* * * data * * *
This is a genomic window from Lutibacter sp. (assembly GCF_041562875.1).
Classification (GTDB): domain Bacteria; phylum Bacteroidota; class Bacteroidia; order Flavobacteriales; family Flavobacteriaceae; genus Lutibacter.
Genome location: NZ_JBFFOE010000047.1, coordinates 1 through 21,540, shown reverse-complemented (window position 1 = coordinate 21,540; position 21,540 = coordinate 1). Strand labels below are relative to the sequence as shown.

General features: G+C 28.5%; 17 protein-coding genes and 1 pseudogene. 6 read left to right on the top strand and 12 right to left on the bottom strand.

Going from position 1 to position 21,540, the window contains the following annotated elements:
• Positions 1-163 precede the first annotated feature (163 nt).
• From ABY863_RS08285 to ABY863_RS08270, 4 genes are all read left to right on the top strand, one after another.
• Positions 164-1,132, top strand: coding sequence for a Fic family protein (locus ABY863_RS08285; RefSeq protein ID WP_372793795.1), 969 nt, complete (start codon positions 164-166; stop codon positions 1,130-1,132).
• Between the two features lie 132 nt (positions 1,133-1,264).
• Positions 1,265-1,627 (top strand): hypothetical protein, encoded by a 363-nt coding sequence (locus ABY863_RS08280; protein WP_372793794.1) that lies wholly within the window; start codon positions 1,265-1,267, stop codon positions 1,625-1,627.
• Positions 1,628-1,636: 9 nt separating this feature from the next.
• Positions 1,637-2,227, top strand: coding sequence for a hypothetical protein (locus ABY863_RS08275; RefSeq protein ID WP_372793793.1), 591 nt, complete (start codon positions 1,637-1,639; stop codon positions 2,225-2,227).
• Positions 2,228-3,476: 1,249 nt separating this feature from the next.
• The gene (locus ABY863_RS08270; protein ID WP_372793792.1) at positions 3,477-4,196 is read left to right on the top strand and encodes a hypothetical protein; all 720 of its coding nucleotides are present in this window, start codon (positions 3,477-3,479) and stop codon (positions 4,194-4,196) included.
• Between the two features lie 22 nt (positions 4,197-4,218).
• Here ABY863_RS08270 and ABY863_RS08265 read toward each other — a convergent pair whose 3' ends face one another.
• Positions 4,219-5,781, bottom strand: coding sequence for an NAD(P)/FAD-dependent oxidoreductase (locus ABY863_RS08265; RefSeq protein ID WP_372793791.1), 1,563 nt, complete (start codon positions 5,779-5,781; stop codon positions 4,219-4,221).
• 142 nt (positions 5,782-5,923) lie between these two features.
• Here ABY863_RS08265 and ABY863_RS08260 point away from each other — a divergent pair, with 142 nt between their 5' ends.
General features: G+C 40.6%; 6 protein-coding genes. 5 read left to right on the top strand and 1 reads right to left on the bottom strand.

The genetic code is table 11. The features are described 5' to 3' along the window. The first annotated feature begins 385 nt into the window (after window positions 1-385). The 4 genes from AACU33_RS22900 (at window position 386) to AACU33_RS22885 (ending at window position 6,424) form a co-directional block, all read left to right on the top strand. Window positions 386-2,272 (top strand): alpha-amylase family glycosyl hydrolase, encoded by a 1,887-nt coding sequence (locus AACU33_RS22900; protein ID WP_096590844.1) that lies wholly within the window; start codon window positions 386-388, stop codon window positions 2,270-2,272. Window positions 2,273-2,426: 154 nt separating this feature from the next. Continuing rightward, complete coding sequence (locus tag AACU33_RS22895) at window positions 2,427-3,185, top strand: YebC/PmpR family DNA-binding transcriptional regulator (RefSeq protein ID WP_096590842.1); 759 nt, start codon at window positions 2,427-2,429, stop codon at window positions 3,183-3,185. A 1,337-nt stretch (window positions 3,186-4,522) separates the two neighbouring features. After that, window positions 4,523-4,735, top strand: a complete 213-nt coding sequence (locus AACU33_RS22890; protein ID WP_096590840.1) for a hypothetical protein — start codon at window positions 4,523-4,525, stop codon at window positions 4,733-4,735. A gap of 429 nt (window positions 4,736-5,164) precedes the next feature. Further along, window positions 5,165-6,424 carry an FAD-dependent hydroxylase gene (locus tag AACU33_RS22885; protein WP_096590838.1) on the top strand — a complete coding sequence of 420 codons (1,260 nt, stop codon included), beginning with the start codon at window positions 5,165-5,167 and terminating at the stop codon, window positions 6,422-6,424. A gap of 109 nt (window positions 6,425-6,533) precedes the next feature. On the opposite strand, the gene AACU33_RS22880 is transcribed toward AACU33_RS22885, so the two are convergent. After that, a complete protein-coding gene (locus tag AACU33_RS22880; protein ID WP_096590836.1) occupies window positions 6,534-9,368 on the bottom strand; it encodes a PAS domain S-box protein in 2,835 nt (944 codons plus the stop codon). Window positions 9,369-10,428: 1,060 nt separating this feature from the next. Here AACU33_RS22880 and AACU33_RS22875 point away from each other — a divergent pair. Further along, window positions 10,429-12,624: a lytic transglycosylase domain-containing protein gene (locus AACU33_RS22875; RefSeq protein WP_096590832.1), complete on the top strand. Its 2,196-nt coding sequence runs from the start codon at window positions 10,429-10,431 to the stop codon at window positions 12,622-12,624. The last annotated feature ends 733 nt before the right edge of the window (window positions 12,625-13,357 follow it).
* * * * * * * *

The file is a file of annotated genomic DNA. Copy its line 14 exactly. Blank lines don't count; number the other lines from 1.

• The gene (locus ABY863_RS08270; protein ID WP_372793792.1) at positions 3,477-4,196 is read left to right on the top strand and encodes a hypothetical protein; all 720 of its coding nucleotides are present in this window, start codon (positions 3,477-3,479) and stop codon (positions 4,194-4,196) included.